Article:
I assure you there are no files or hard copy prints, all have been deleted or destroyed.

I imagine you are a hardworking decent guy like myself. I don’t imagine you have ever been subjected to a social media “witch hunt”, “badger baiting” or “Internet bullying”. I know you were mad, I would have been too but the onslaught and barrage of ill-informed comments and posts put up by your followers forcing me to suspend my Facebook and Twitter accounts was punishment way beyond the crime of unknowingly using your avatar. I feel you should know that one of your followers contacted friends of mine to give them a heads up of the situation, and whilst they said they did not condone what had happened they were shocked at the response of many people becoming a mob and suggested to my friend I may need some friendly support. This action renewed my faith in humanity.

I say the above not to try and get sympathy but to try and convey the damage, hurt and terror that this causes.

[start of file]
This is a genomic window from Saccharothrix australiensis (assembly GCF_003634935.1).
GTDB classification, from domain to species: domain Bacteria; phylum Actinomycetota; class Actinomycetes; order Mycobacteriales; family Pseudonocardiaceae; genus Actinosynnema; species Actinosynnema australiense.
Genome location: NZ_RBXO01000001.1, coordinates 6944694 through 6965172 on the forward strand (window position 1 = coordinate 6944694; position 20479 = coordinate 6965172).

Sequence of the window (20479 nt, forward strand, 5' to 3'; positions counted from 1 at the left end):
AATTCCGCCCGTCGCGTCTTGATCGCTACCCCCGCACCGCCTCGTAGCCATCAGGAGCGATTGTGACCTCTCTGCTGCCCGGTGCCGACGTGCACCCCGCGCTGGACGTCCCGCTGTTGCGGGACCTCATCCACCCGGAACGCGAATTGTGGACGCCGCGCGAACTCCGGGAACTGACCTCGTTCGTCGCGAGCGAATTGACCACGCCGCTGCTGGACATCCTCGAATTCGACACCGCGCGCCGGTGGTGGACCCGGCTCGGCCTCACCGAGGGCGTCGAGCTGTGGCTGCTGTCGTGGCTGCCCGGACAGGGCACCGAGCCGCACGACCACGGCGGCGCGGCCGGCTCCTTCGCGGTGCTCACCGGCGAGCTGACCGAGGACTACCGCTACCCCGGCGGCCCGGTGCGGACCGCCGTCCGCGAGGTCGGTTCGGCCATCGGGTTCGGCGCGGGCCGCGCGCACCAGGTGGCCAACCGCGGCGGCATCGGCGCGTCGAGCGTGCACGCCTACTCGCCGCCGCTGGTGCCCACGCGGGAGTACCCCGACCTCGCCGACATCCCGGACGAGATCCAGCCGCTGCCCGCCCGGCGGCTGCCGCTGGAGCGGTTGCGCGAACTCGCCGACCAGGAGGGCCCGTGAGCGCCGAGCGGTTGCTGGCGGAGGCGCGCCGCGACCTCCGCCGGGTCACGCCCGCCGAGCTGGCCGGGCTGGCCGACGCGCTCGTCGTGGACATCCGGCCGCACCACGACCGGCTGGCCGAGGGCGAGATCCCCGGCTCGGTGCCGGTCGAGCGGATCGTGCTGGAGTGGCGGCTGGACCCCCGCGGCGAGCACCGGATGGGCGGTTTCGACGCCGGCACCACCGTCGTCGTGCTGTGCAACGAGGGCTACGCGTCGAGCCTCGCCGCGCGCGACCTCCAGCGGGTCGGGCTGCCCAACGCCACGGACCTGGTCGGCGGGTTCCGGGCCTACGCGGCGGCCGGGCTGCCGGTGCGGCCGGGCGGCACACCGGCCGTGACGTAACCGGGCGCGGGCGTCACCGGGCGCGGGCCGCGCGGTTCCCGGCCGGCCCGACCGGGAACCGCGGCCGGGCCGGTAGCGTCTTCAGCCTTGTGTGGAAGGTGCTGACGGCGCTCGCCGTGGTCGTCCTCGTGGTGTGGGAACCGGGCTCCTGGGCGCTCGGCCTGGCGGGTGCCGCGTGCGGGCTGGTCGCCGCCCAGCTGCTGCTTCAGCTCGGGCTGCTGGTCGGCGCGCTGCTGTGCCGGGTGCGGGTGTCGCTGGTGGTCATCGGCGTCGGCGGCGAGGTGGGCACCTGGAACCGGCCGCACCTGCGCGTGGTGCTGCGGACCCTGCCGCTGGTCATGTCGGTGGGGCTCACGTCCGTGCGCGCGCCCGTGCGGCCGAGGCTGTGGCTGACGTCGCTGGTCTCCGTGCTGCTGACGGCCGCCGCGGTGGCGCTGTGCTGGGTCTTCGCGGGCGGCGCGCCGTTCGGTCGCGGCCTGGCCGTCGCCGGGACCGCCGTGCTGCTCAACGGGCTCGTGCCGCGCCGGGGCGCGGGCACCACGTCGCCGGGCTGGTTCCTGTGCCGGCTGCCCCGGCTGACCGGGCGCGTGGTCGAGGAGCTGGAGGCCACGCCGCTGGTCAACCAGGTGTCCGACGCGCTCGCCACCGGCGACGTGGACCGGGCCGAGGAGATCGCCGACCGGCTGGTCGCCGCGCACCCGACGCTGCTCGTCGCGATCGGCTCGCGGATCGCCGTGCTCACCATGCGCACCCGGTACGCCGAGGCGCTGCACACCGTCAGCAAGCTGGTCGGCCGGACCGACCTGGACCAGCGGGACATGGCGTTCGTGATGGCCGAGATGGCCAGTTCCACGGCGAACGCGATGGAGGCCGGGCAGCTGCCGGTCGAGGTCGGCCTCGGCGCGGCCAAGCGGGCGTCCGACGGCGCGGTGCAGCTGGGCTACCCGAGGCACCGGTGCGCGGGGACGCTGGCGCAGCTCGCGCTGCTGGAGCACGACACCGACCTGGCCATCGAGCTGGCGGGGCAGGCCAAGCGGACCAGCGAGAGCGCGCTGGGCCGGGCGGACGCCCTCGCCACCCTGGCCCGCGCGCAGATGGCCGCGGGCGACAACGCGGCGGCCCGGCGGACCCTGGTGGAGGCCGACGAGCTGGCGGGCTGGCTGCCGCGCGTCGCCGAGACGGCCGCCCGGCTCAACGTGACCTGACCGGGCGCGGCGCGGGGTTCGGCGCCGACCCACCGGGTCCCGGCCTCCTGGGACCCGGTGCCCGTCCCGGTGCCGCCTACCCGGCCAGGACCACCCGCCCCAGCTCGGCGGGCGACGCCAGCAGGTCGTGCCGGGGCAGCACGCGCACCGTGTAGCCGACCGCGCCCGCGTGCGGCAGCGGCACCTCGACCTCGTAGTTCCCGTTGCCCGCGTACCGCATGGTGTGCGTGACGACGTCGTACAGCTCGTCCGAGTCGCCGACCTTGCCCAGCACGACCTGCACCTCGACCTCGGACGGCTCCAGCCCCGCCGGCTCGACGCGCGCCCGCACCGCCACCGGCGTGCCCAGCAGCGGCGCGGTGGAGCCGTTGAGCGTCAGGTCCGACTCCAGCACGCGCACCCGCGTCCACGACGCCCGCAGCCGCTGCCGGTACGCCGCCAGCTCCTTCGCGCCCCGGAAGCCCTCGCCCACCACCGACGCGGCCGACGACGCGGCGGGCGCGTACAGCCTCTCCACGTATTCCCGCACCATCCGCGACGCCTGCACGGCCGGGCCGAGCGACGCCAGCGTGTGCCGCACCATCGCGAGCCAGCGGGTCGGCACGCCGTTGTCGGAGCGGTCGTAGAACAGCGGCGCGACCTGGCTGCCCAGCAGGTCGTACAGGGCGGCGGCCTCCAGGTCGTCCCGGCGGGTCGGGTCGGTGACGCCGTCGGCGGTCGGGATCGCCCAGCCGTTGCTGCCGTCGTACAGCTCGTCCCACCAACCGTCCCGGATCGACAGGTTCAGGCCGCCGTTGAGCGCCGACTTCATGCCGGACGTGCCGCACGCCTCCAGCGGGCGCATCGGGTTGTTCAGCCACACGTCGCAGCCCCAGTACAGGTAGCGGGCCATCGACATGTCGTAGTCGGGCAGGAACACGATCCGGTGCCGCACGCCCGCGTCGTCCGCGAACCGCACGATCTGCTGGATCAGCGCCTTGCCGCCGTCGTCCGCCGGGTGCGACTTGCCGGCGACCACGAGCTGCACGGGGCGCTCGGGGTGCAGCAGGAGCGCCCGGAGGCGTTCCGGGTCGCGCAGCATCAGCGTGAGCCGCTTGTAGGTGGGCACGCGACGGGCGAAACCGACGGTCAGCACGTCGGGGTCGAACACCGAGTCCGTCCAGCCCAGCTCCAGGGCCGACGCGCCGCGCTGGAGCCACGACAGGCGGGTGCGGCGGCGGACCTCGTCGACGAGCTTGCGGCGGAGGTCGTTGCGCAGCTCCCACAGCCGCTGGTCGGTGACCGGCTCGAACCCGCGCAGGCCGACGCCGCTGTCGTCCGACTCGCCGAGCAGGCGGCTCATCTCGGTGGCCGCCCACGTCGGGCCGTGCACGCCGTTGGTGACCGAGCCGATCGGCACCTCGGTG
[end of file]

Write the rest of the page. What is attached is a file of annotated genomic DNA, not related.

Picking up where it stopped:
I hope you understand what I’m trying to express.

For the above reasons you can rest assured I have deleted all files and even any photograph with the image featured in it.

Lastly I have spoken to Folkestone Police today under advisement due to the property damage and physical violence posts. I have fully explained the chain of events and reason for the internet attacks on me. They have logged the matter and issued a case file reference number.


Johnny Cotter

Johnny Cotter’s the victim in all this folks. According to Johnny Cotter. And no, I’ve never had a deluge of angry comments from decent people inflamed at seeing someone ripped off, probably because I’ve never sold other people’s work as my own. I got a number of commissions from that avatar series when I started doing them initially for friends, including a sizeable commission from Bord Gais. John Cotter slipped my work into his portfolio and passed it off as his own. Who knows what other work he managed to get from my effort? There’s a hell of a lot of talented freelancers out there busting their arses to make a living, maybe that’s why there’s such a visceral reaction when someone’s caught out making easy money by stealing someone else’s work. It fills me with warmth, however, that so many people had my back on this (special mention in particular to supersolicitor Simon McGarr).